James and I took the “Sham” route, starting on May 31st, and spent five days exploring the countryside, climbing over four high passes, and encountering a variety of weather–from baking in the endless sun to snow-flurries on top of Mabtak La (also called Bong Bong Chan La) the last day. La, of course, means Pass, and we always were greeted with dozens of prayer flags and white katas to celebrate our accomplishment.
As with this and other trips I’ve taken in Ladakh, I have never been anywhere that can boast of more varied scenery or as many different rock formations crammed into a small area–small compared to the vast spaces we Americans are used to in the western U.S. One moment you’re looking at shale and splintering rock that was at the bottom of the ocean 50 milion years ago, and a few meters later you’re gazing at convoluted sandstone moonscapes reaching hundreds of feet into the river valley, hanging rocks resembling Inca statures, or swirling lava with orange striations. Sand flows between shiny coal-black outcroppings or purple and green folds bereft of any vegetation, an ever-changing pattern of stone that amazes and delights.
The chanting began, and then the drums started beating very low at 5 AM on the day our big adventure began. Stanzin Lhawang, our friend and guide (firstname.lastname@example.org) picked us up in a van, driven by Phunchog, a cheerfull Ladakhi, who drove us, first, to the Hindu Temple, Gurdwara Sri Pather Sahi Ji, dating from 1517, and then delivered us to Liker, site of the famous Liker Monastery at 11,000 ft. The original structure was built in 1065, but later destroyed by fire and rebuilt in the 15th century. Like so many monasteries in Ladakh, it has the flavor and beauty of the Potala Palace in Lhasa, Tibet.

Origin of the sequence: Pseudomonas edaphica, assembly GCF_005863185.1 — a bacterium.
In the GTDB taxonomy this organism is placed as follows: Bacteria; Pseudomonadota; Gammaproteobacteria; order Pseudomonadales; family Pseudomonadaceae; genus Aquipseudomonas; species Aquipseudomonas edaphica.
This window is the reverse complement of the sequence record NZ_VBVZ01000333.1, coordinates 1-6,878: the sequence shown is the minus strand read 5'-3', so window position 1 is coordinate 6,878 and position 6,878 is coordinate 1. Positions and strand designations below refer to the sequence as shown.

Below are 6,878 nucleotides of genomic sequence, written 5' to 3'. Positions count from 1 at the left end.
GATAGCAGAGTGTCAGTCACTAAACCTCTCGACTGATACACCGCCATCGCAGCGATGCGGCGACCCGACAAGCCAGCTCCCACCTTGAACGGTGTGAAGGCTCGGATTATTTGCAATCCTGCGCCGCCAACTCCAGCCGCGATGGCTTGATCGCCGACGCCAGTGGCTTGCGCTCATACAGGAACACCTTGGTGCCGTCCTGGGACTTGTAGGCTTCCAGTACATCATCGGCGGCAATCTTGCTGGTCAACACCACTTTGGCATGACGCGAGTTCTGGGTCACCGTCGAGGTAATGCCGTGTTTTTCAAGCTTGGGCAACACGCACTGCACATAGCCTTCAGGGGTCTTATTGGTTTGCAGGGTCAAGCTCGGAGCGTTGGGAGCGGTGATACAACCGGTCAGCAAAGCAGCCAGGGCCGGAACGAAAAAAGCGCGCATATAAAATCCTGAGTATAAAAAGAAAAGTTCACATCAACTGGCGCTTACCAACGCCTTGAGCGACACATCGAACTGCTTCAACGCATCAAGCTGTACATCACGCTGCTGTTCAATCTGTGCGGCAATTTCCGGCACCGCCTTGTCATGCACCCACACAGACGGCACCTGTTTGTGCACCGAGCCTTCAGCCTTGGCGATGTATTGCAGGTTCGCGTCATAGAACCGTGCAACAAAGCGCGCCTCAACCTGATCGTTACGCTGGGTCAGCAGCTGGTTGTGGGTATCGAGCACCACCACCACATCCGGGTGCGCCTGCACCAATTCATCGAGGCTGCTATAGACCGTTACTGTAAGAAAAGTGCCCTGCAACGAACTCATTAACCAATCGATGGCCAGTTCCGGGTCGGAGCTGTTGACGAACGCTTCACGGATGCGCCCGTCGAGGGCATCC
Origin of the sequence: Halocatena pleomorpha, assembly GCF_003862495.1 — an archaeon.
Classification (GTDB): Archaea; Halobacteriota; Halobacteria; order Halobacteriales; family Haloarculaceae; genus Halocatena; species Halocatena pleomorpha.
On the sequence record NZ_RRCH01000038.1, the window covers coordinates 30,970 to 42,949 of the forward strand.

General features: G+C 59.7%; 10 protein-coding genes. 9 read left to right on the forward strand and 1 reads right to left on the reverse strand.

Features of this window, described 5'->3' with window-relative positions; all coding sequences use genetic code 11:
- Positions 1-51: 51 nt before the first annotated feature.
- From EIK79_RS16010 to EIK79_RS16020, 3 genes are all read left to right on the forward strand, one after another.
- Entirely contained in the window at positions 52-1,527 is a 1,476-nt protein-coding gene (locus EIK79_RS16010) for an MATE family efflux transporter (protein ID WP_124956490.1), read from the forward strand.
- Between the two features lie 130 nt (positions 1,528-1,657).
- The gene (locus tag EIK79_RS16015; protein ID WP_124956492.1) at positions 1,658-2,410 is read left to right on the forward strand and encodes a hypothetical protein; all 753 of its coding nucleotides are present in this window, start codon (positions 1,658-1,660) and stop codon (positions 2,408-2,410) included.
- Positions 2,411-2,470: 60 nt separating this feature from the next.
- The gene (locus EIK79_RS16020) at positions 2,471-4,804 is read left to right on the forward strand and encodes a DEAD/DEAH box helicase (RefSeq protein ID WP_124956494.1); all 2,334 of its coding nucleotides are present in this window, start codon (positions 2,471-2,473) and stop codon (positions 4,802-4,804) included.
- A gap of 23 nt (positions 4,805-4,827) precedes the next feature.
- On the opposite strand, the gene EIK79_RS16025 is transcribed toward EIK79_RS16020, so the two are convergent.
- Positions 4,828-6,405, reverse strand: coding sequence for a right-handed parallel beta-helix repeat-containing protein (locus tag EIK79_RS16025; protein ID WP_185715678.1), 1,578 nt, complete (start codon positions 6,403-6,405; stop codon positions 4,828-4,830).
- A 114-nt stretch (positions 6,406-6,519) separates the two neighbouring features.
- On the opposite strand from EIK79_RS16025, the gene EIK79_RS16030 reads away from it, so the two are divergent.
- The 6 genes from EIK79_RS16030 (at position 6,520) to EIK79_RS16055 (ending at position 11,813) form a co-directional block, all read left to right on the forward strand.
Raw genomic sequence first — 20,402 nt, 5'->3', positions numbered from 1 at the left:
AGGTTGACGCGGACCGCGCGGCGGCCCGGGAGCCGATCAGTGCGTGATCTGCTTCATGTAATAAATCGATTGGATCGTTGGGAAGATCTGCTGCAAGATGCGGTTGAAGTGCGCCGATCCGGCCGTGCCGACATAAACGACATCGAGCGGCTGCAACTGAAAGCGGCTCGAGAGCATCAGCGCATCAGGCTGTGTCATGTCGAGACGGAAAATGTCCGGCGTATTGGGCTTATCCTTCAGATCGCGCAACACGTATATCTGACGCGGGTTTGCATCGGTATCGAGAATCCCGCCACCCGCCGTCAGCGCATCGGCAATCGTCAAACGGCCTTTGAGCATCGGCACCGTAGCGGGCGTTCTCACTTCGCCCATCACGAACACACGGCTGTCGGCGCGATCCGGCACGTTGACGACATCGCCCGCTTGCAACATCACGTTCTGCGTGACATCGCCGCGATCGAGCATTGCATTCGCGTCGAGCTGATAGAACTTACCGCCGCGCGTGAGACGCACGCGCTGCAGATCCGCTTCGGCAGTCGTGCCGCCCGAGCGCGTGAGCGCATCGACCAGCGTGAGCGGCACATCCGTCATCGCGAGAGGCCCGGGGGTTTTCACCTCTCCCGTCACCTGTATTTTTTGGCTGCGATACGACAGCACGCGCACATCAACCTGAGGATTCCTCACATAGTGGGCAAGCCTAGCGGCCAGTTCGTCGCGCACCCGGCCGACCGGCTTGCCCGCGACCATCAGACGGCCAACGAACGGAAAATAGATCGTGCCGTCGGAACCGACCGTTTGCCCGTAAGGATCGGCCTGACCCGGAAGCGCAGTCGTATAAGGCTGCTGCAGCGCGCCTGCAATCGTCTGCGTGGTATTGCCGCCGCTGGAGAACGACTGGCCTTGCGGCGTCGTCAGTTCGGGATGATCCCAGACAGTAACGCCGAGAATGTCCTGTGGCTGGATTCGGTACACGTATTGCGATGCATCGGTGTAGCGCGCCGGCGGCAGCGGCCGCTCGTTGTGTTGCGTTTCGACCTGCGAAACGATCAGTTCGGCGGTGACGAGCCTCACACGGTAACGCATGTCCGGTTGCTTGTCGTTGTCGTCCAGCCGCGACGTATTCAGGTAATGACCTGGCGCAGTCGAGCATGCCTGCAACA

We stayed at a lovely hotel, The Lhukhil, and since we were the first guests of the season, enjoyed luxury at reasonable rates. After this is would be homestays, where we lived in the homes of Ladakhi farm families in small villages along the trekking route.
The first afternoon we took a strenuous walk to the monastery high on the hill. I felt as if I were bushwacking most of the way up and could only sympathize with the monks who did the climb frequently. Stanzin’s great uncle, a monk, had just died, so his family was gathered there and a special puja was being offered. We sat in the chapel with the monks, listening to the chanting, the long, mournful horns being blown, and the two large drums as they accented the end of each chant. As is customary, chai, or sweet milk tea, was served.
That evening I spent talking with a ten-year-old and her cousins, who were eager to speak English and sing songs, which I recorded and played back. We had a lovely time and would meet the next morning at breakfast to practice reading some of the stories they had written in their notebooks. I was amazed at their proficiency and at the complicated stories they were given. And the handwriting was as good as any I’ve seen in a U.S. primary school.
I spent the next few days climbing over trails slow as a tortoise, sliding down steep scree paths and walking with terror along high cliffs. I felt that I was beginning to get over my fear of “exposure,” which had dogged me in the Himalayas, but, mostly, I just crept ahead, knowing that one false step would mean curtains. I was not ready for any curtain that wasn’t on a Broadway stage!
We reached the small town of Yangthang at 3 PM and I clambored up side alleys until I met the donkey driver, Stobden, who led me to the Norboo Guest House, where we would stay for two days. Our room was ample, but the facilities were Ladakhi, which gave us an authentic taste of native culture. I actually enjoyed the bath room, which consisted of a large bucket in which you could wash, and even soak your feet, plus basins for such activities as brushing your teeth. When you finished you simply poured everything down a drain in the corner. The toilet (a separate room) was a rectangular hole with dirt and ashes around it. And, of course, a shovel handy.